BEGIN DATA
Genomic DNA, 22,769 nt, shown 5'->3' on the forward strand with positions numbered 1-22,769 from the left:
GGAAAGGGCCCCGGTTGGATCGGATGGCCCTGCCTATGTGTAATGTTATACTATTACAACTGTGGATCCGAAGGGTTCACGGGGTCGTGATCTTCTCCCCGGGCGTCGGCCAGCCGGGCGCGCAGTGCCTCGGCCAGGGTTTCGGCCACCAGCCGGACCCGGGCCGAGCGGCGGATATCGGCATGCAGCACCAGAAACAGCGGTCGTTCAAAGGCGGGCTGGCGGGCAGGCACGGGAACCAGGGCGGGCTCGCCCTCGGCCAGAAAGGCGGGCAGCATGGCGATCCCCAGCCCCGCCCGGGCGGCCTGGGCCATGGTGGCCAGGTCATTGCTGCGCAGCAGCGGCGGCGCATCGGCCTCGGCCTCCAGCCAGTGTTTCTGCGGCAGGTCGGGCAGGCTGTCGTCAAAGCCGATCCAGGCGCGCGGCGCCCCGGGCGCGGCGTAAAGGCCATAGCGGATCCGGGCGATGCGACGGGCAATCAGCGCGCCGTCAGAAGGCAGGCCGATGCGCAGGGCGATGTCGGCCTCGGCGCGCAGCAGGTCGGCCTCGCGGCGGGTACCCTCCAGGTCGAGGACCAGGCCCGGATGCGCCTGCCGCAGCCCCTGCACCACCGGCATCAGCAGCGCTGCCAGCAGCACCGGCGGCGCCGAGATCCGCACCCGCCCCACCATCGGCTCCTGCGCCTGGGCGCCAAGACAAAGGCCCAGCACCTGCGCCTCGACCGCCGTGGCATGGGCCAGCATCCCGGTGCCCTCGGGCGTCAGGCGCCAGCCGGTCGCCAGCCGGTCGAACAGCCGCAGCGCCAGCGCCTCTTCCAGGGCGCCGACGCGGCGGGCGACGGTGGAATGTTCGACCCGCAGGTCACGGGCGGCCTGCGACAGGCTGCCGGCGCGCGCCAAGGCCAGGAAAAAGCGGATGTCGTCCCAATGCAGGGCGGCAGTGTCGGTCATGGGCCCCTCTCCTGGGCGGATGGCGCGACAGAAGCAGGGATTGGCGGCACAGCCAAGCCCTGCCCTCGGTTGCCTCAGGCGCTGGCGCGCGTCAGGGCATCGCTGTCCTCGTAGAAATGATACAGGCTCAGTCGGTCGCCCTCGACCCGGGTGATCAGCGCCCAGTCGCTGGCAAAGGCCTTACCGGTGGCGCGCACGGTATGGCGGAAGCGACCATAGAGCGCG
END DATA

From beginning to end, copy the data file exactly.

Genomic DNA, 22,769 nt, shown 5'->3' on the forward strand with positions numbered 1-22,769 from the left:
GGAAAGGGCCCCGGTTGGATCGGATGGCCCTGCCTATGTGTAATGTTATACTATTACAACTGTGGATCCGAAGGGTTCACGGGGTCGTGATCTTCTCCCCGGGCGTCGGCCAGCCGGGCGCGCAGTGCCTCGGCCAGGGTTTCGGCCACCAGCCGGACCCGGGCCGAGCGGCGGATATCGGCATGCAGCACCAGAAACAGCGGTCGTTCAAAGGCGGGCTGGCGGGCAGGCACGGGAACCAGGGCGGGCTCGCCCTCGGCCAGAAAGGCGGGCAGCATGGCGATCCCCAGCCCCGCCCGGGCGGCCTGGGCCATGGTGGCCAGGTCATTGCTGCGCAGCAGCGGCGGCGCATCGGCCTCGGCCTCCAGCCAGTGTTTCTGCGGCAGGTCGGGCAGGCTGTCGTCAAAGCCGATCCAGGCGCGCGGCGCCCCGGGCGCGGCGTAAAGGCCATAGCGGATCCGGGCGATGCGACGGGCAATCAGCGCGCCGTCAGAAGGCAGGCCGATGCGCAGGGCGATGTCGGCCTCGGCGCGCAGCAGGTCGGCCTCGCGGCGGGTACCCTCCAGGTCGAGGACCAGGCCCGGATGCGCCTGCCGCAGCCCCTGCACCACCGGCATCAGCAGCGCTGCCAGCAGCACCGGCGGCGCCGAGATCCGCACCCGCCCCACCATCGGCTCCTGCGCCTGGGCGCCAAGACAAAGGCCCAGCACCTGCGCCTCGACCGCCGTGGCATGGGCCAGCATCCCGGTGCCCTCGGGCGTCAGGCGCCAGCCGGTCGCCAGCCGGTCGAACAGCCGCAGCGCCAGCGCCTCTTCCAGGGCGCCGACGCGGCGGGCGACGGTGGAATGTTCGACCCGCAGGTCACGGGCGGCCTGCGACAGGCTGCCGGCGCGCGCCAAGGCCAGGAAAAAGCGGATGTCGTCCCAATGCAGGGCGGCAGTGTCGGTCATGGGCCCCTCTCCTGGGCGGATGGCGCGACAGAAGCAGGGATTGGCGGCACAGCCAAGCCCTGCCCTCGGTTGCCTCAGGCGCTGGCGCGCGTCAGGGCATCGCTGTCCTCGTAGAAATGATACAGGCTCAGTCGGTCGCCCTCGACCCGGGTGATCAGCGCCCAGTCGCTGGCAAAGGCCTTACCGGTGGCGCGCACGGTATGGCGGAAGCGACCATAGAGCGCG